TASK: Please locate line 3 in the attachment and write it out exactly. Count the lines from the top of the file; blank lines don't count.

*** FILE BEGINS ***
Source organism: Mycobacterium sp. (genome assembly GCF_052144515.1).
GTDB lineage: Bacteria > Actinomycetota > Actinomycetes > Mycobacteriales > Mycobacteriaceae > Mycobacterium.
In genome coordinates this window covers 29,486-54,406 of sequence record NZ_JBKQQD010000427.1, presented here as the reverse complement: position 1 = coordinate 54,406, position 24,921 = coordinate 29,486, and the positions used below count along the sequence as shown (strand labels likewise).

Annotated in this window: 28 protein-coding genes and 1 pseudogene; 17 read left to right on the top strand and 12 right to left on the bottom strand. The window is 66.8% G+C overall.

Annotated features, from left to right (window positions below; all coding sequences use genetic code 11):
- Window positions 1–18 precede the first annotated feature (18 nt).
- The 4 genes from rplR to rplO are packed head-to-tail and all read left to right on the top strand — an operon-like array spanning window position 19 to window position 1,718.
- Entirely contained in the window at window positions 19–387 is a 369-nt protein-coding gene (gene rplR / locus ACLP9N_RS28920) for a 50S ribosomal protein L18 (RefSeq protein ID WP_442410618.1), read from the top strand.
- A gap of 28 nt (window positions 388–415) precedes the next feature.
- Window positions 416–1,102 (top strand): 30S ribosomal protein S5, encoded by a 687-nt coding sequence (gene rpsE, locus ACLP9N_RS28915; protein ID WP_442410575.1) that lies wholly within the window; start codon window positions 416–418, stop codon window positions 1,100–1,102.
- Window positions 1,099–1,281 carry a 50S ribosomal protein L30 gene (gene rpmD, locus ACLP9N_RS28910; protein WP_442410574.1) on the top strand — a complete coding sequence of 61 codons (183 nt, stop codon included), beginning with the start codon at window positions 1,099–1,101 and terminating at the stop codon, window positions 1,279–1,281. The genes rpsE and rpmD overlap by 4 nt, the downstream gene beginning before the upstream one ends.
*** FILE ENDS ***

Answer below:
In genome coordinates this window covers 29,486-54,406 of sequence record NZ_JBKQQD010000427.1, presented here as the reverse complement: position 1 = coordinate 54,406, position 24,921 = coordinate 29,486, and the positions used below count along the sequence as shown (strand labels likewise).